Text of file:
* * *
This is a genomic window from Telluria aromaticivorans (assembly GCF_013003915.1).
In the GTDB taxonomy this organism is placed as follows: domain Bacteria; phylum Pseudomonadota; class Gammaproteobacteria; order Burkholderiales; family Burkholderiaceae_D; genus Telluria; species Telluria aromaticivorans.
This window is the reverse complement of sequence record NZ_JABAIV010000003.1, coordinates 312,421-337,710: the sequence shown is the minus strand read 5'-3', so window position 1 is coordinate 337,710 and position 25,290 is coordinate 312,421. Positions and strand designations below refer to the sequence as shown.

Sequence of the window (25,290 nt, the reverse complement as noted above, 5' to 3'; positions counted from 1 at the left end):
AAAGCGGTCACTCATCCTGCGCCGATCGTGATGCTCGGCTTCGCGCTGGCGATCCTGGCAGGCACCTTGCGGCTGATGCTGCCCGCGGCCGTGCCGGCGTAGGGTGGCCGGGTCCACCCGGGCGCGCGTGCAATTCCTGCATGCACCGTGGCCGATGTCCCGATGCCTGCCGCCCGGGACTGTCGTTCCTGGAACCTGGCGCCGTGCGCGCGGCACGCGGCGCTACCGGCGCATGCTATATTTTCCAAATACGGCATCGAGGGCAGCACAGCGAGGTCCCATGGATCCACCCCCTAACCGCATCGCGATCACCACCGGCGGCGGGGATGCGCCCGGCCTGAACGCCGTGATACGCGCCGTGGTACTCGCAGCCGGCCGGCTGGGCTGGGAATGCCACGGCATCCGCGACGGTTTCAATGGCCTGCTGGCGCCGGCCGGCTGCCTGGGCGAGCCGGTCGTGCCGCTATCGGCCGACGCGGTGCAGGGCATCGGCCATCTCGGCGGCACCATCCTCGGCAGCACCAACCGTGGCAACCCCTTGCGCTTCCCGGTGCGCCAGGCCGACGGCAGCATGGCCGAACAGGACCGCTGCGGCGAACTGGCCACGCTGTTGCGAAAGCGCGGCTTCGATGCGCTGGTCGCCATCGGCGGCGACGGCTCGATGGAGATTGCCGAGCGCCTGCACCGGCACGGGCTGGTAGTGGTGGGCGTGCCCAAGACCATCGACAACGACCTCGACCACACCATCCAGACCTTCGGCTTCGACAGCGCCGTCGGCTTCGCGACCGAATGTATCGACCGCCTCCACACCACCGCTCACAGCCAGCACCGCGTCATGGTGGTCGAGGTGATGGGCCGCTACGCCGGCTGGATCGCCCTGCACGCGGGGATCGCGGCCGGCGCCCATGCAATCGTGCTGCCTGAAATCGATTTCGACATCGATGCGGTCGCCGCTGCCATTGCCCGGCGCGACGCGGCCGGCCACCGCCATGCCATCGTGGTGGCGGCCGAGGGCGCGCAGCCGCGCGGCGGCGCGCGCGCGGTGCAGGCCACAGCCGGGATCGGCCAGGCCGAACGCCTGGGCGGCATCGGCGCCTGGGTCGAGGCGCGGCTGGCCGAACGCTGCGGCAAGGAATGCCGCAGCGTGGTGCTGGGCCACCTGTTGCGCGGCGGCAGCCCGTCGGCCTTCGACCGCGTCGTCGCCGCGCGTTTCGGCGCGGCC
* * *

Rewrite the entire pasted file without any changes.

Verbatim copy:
This is a genomic window from Telluria aromaticivorans (assembly GCF_013003915.1).
In the GTDB taxonomy this organism is placed as follows: domain Bacteria; phylum Pseudomonadota; class Gammaproteobacteria; order Burkholderiales; family Burkholderiaceae_D; genus Telluria; species Telluria aromaticivorans.
This window is the reverse complement of sequence record NZ_JABAIV010000003.1, coordinates 312,421-337,710: the sequence shown is the minus strand read 5'-3', so window position 1 is coordinate 337,710 and position 25,290 is coordinate 312,421. Positions and strand designations below refer to the sequence as shown.

Sequence of the window (25,290 nt, the reverse complement as noted above, 5' to 3'; positions counted from 1 at the left end):
AAAGCGGTCACTCATCCTGCGCCGATCGTGATGCTCGGCTTCGCGCTGGCGATCCTGGCAGGCACCTTGCGGCTGATGCTGCCCGCGGCCGTGCCGGCGTAGGGTGGCCGGGTCCACCCGGGCGCGCGTGCAATTCCTGCATGCACCGTGGCCGATGTCCCGATGCCTGCCGCCCGGGACTGTCGTTCCTGGAACCTGGCGCCGTGCGCGCGGCACGCGGCGCTACCGGCGCATGCTATATTTTCCAAATACGGCATCGAGGGCAGCACAGCGAGGTCCCATGGATCCACCCCCTAACCGCATCGCGATCACCACCGGCGGCGGGGATGCGCCCGGCCTGAACGCCGTGATACGCGCCGTGGTACTCGCAGCCGGCCGGCTGGGCTGGGAATGCCACGGCATCCGCGACGGTTTCAATGGCCTGCTGGCGCCGGCCGGCTGCCTGGGCGAGCCGGTCGTGCCGCTATCGGCCGACGCGGTGCAGGGCATCGGCCATCTCGGCGGCACCATCCTCGGCAGCACCAACCGTGGCAACCCCTTGCGCTTCCCGGTGCGCCAGGCCGACGGCAGCATGGCCGAACAGGACCGCTGCGGCGAACTGGCCACGCTGTTGCGAAAGCGCGGCTTCGATGCGCTGGTCGCCATCGGCGGCGACGGCTCGATGGAGATTGCCGAGCGCCTGCACCGGCACGGGCTGGTAGTGGTGGGCGTGCCCAAGACCATCGACAACGACCTCGACCACACCATCCAGACCTTCGGCTTCGACAGCGCCGTCGGCTTCGCGACCGAATGTATCGACCGCCTCCACACCACCGCTCACAGCCAGCACCGCGTCATGGTGGTCGAGGTGATGGGCCGCTACGCCGGCTGGATCGCCCTGCACGCGGGGATCGCGGCCGGCGCCCATGCAATCGTGCTGCCTGAAATCGATTTCGACATCGATGCGGTCGCCGCTGCCATTGCCCGGCGCGACGCGGCCGGCCACCGCCATGCCATCGTGGTGGCGGCCGAGGGCGCGCAGCCGCGCGGCGGCGCGCGCGCGGTGCAGGCCACAGCCGGGATCGGCCAGGCCGAACGCCTGGGCGGCATCGGCGCCTGGGTCGAGGCGCGGCTGGCCGAACGCTGCGGCAAGGAATGCCGCAGCGTGGTGCTGGGCCACCTGTTGCGCGGCGGCAGCCCGTCGGCCTTCGACCGCGTCGTCGCCGCGCGTTTCGGCGCGGCC